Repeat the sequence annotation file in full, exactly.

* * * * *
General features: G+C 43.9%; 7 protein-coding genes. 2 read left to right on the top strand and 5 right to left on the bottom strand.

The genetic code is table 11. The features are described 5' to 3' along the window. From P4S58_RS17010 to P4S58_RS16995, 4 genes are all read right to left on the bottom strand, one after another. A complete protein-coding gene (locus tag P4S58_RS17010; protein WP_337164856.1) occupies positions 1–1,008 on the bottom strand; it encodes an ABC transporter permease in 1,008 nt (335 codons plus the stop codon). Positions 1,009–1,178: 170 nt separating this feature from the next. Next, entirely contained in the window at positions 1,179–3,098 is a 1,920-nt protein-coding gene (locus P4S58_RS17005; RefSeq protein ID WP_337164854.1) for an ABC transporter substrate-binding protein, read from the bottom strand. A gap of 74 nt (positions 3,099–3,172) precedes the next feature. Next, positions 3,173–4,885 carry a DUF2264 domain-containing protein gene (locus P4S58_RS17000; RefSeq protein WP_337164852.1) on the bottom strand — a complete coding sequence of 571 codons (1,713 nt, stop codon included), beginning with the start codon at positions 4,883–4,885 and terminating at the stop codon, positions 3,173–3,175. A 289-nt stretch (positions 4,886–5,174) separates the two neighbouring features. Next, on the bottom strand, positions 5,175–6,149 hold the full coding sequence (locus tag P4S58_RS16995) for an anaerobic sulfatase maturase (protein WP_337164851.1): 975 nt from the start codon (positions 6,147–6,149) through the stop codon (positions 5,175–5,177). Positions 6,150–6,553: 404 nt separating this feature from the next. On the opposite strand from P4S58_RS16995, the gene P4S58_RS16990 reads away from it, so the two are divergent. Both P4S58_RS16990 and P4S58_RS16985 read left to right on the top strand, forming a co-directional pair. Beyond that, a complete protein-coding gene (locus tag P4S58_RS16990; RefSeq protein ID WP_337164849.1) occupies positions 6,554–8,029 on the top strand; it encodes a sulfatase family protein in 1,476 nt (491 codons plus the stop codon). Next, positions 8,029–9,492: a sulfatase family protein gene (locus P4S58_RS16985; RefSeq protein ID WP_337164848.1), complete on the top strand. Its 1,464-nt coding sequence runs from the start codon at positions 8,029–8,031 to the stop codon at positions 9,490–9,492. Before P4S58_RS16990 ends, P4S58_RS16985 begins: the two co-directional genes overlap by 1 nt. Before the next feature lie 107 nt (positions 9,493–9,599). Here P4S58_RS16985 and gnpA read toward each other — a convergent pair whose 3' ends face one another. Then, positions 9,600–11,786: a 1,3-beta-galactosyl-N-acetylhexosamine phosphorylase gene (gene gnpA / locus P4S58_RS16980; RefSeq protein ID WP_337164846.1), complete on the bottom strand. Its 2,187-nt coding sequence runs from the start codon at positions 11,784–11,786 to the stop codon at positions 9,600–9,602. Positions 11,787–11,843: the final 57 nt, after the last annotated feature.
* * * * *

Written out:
General features: G+C 43.9%; 7 protein-coding genes. 2 read left to right on the top strand and 5 right to left on the bottom strand.

The genetic code is table 11. The features are described 5' to 3' along the window. From P4S58_RS17010 to P4S58_RS16995, 4 genes are all read right to left on the bottom strand, one after another. A complete protein-coding gene (locus tag P4S58_RS17010; protein WP_337164856.1) occupies positions 1–1,008 on the bottom strand; it encodes an ABC transporter permease in 1,008 nt (335 codons plus the stop codon). Positions 1,009–1,178: 170 nt separating this feature from the next. Next, entirely contained in the window at positions 1,179–3,098 is a 1,920-nt protein-coding gene (locus P4S58_RS17005; RefSeq protein ID WP_337164854.1) for an ABC transporter substrate-binding protein, read from the bottom strand. A gap of 74 nt (positions 3,099–3,172) precedes the next feature. Next, positions 3,173–4,885 carry a DUF2264 domain-containing protein gene (locus P4S58_RS17000; RefSeq protein WP_337164852.1) on the bottom strand — a complete coding sequence of 571 codons (1,713 nt, stop codon included), beginning with the start codon at positions 4,883–4,885 and terminating at the stop codon, positions 3,173–3,175. A 289-nt stretch (positions 4,886–5,174) separates the two neighbouring features. Next, on the bottom strand, positions 5,175–6,149 hold the full coding sequence (locus tag P4S58_RS16995) for an anaerobic sulfatase maturase (protein WP_337164851.1): 975 nt from the start codon (positions 6,147–6,149) through the stop codon (positions 5,175–5,177). Positions 6,150–6,553: 404 nt separating this feature from the next. On the opposite strand from P4S58_RS16995, the gene P4S58_RS16990 reads away from it, so the two are divergent. Both P4S58_RS16990 and P4S58_RS16985 read left to right on the top strand, forming a co-directional pair. Beyond that, a complete protein-coding gene (locus tag P4S58_RS16990; RefSeq protein ID WP_337164849.1) occupies positions 6,554–8,029 on the top strand; it encodes a sulfatase family protein in 1,476 nt (491 codons plus the stop codon). Next, positions 8,029–9,492: a sulfatase family protein gene (locus P4S58_RS16985; RefSeq protein ID WP_337164848.1), complete on the top strand. Its 1,464-nt coding sequence runs from the start codon at positions 8,029–8,031 to the stop codon at positions 9,490–9,492. Before P4S58_RS16990 ends, P4S58_RS16985 begins: the two co-directional genes overlap by 1 nt. Before the next feature lie 107 nt (positions 9,493–9,599). Here P4S58_RS16985 and gnpA read toward each other — a convergent pair whose 3' ends face one another. Then, positions 9,600–11,786: a 1,3-beta-galactosyl-N-acetylhexosamine phosphorylase gene (gene gnpA / locus P4S58_RS16980; RefSeq protein ID WP_337164846.1), complete on the bottom strand. Its 2,187-nt coding sequence runs from the start codon at positions 11,784–11,786 to the stop codon at positions 9,600–9,602. Positions 11,787–11,843: the final 57 nt, after the last annotated feature.